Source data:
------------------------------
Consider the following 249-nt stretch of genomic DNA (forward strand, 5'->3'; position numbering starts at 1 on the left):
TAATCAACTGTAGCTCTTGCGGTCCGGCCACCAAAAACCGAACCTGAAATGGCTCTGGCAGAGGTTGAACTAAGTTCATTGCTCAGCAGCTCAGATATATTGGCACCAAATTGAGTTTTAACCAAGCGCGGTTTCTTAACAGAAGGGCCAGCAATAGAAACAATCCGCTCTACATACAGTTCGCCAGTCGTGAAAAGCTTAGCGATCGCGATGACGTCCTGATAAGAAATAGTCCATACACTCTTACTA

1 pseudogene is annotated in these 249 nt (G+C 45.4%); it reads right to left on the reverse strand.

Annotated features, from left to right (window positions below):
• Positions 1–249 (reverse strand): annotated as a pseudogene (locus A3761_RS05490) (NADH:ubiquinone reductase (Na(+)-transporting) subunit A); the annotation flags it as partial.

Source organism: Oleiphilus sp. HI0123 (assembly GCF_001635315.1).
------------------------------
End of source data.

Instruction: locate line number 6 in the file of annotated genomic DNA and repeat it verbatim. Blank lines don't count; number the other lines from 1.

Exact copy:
Source organism: Oleiphilus sp. HI0123 (assembly GCF_001635315.1).